As a lucky group of Reykjavik fest attendees earlier this month consumed a special eight-course tasting menu at the city’s upscale Hotel Borg courtesy of head chef Anita Ingolfsdottir, while watching globe-trotting docu “Foodies,” word broke that Icelandic helmer Runar Runarsson’s “Sparrows” had nabbed top prize at Spain’s San Sebastian fest. The news provided further confirmation, if any was needed, that Icelandic helmers are enjoying a banner year.
In September, Icelandic helmer Baltasar Kormakur’s Hollywood pic “Everest” debuted to strong reviews and box office while his Icelandic TV skein “Trapped,” an atmospheric policier, sold stateside to the Weinstein Co. Meanwhile, after a well-received premiere in Berlin, Dagur Kari’s appealing dramedy “Virgin Mountain” took best feature, screenplay and actor kudos at the Tribeca fest. Perhaps most promising of all, Grimur Hakonarson’s touching humanist drama “Rams,” above, captured Cannes’ Un Certain Regard Award as well as prizes in the Hamptons, Cluj, Palic and Zurich, making it Iceland’s strongest shot at a foreign-language Oscar nomination since Fridrik Thor Fridriksson’s 1991 “Children of Nature.”
Can Icelandic helmers continue going from strength to strength? The Icelandic Film Center, which supports the production, distribution and promotion of Icelandic films as well as gathering and publishing information relevant to the film industry, presented a look at films and TV series in production and development as one of RIFF’s industry components. Upcoming feature releases will include the comedy “The Aquatic Effect” from the late Solveig Anspach (“Lulu in the Nude”), coming-of-age drama “Heartstone” from Gudmundur Arnar Gudmundsson, the romantic comedy “In Front of Others” from Oskar Jonasson (“Reykjavik Rotterdam”) and animation “Ploey — You Never Fly Alone” from Arni Olafur Asgeirsson and Gunnar Karlsson.
Femme helmers Kristin Johannesdottir and Isold Uggadottir are each developing feature dramas, with “Alma” from the former and “And Breathe Normally” from the latter. Meanwhile, Ragnar Bragason (“Metalhead”) will direct the long-in-development TV drama skein “Prisoners,” centered on Iceland’s only women’s prison.
Promising documentaries include Benedikt Erlingsson’s archival compilation “The Show of Shows: 100 Years of Vaudeville, Circuses and Carnivals,” which is due for a U.S. fest premiere after bowing at Sheffield Doc/Fest this summer. And in post are creative docus “Yarn” from Una Lorenzen about four international crafts artists, and “Innsaei: The Sea Within” from Hrund Gunnsteinsdottir and Kristin Olafsdottir, about the art of connecting in today’s world of distractions and stress.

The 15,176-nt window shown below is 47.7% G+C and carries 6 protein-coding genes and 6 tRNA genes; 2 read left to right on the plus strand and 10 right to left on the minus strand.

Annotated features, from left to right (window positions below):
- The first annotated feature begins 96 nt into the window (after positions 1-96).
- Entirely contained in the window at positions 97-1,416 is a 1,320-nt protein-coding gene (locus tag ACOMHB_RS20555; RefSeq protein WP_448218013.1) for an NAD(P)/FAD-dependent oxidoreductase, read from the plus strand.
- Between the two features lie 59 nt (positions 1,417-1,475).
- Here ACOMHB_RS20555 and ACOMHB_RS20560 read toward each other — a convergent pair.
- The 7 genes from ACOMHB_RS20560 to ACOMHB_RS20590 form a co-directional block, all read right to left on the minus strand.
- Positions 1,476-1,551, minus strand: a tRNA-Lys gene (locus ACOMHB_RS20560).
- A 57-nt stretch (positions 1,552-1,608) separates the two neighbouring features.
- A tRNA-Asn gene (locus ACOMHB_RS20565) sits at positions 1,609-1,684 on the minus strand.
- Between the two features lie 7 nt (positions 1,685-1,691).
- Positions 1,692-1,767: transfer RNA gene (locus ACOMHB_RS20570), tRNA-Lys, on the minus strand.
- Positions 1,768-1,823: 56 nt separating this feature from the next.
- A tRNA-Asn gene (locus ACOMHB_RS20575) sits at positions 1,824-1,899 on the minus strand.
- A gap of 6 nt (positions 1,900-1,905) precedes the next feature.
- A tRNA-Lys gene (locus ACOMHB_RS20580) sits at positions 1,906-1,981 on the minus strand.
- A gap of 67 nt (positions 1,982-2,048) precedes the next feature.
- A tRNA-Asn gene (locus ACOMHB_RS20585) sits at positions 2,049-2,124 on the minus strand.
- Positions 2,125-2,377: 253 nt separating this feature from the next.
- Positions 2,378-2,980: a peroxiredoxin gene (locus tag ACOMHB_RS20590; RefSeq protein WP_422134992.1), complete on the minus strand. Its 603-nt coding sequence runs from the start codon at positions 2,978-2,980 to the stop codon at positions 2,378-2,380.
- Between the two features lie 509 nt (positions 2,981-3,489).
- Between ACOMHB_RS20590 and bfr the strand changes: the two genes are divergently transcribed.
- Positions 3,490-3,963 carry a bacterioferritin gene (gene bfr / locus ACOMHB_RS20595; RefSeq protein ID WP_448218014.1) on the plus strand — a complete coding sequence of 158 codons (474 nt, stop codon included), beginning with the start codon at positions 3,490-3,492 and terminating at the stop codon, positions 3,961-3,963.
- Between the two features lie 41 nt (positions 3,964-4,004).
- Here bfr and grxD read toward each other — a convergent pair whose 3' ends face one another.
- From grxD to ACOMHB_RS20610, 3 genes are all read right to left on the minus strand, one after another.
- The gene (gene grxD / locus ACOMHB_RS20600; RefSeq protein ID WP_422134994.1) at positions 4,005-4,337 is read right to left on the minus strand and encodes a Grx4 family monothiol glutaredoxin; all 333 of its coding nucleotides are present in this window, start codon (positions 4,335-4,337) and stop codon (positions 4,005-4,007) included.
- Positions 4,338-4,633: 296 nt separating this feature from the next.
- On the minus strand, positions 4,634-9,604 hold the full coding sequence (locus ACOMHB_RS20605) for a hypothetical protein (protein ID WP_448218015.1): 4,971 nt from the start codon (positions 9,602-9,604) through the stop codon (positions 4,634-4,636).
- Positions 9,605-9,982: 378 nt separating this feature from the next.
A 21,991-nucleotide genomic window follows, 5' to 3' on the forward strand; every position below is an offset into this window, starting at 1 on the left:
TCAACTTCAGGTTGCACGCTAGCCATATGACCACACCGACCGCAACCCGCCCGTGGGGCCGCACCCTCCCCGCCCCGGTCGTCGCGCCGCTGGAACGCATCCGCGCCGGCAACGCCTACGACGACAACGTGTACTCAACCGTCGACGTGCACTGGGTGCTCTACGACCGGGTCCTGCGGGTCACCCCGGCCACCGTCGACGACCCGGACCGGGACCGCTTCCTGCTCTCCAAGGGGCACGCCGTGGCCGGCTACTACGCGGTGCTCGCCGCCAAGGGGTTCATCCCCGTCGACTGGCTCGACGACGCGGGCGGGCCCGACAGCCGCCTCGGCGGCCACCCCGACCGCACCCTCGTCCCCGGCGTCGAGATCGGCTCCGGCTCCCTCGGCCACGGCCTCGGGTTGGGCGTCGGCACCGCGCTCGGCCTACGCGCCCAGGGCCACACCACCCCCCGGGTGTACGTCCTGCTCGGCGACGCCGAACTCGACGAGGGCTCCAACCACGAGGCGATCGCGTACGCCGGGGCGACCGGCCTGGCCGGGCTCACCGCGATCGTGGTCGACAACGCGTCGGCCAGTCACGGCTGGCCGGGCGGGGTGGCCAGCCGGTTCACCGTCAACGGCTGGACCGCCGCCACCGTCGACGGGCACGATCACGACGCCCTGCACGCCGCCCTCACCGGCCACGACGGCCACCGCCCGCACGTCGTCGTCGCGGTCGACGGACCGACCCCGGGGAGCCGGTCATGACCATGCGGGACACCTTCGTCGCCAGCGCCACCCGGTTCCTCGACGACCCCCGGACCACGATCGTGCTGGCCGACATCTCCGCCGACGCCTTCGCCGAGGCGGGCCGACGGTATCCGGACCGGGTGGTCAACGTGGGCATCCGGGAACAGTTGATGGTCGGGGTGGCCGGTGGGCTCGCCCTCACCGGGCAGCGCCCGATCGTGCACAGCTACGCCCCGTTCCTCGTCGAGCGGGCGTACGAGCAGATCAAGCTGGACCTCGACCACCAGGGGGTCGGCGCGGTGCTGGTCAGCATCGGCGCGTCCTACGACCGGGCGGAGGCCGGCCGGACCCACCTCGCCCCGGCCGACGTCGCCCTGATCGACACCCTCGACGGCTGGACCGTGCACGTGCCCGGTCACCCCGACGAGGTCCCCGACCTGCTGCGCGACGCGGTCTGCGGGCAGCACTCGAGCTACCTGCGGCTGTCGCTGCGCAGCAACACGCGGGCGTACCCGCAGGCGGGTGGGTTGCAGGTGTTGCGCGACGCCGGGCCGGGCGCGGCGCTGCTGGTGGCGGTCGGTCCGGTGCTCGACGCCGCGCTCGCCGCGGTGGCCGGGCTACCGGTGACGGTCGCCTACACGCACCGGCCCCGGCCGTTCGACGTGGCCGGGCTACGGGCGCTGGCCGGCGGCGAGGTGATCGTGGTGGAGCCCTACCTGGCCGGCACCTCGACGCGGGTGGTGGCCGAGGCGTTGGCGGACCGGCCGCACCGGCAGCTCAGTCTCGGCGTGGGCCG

RIFF’s industry offerings also included master classes with the lifetime achievement honorees, Canadian helmer David Cronenberg and German director Margarethe von Trotta, a panel about financing with Icelandic producers, including Kormakur and Grimar Jonsson (“Rams”), a field trip to the production company Saga Film, and a Showreel panel presentation introducing the best work of some of Iceland’s many excellent composers.
For RIFF’s 12th edition, founder and director Hronn Marinosdottir expanded some popular events such as the swim-in cinema, adding two swim-ins for kids and families, featuring screenings of “Moomins and the Comet Chase.” The shows sold out within minutes. For those who prefer to experience their cinema-going dry, RIFF uses a variety of comfortable venues, including the beautiful Alvar Aalto-designed Nordic House near the campus of the University of Iceland, and the Bio Paradis, an independent, year-round arthouse operated by the Association of Icelandic Filmmakers and the only venue in the country to continually program documentaries and shorts.
Other special events this year included a live cinema performance of “Sufferrosa,” an interactive neo noir thriller created by the Kissinger Twins (Dawid Marcinkowski and Kasia Kifert) from Poland, a jazz quintet performing tunes from Woody Allen’s best-loved films, and a stand-up comedy show featuring female stand-ups riffing on films and gender issues.
While one central strand of RIFF programming revolves around the lifetime achievement award honorees, the other is the Golden Puffin competition for discovery of the year, encompassing a dozen first and second features selected by Marinosdottir and her chief programmer Giorgio Gossetti, the head of Venice Days. Drama “Wednesday, May 9” from Iranian helmer Vahid Jalilvand took top honors, while Fipresci jurors selected “Krisha” from US director Trey Edward Shults for their kudo. Canada-U.K. docu “How to Change the World” from Jerry Rothwell nabbed the Environmental Award while Mexico-US docu “Cartel Land” took the audience award. The Best Icelandic Short was shared by “Docyoumentory” from Jon Asgeir Karlsson and “Rainbow Party” from Eva Sigurdardottir.